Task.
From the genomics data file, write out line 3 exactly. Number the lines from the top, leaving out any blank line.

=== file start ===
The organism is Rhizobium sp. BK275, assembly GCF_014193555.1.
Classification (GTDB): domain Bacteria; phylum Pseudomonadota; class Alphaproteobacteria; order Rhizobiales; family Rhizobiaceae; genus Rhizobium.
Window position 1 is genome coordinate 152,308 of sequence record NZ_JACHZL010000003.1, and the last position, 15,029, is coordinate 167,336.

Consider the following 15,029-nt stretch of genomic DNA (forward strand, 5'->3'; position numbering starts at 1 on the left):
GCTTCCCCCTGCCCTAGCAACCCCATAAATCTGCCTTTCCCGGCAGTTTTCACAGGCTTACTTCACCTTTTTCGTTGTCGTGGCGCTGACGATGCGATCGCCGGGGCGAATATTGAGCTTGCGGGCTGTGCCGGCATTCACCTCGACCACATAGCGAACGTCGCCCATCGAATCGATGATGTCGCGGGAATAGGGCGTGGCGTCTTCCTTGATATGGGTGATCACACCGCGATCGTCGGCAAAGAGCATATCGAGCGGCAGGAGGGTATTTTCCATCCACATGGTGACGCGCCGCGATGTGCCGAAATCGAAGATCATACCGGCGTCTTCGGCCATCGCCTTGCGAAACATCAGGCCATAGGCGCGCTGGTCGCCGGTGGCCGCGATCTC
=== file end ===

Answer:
Window position 1 is genome coordinate 152,308 of sequence record NZ_JACHZL010000003.1, and the last position, 15,029, is coordinate 167,336.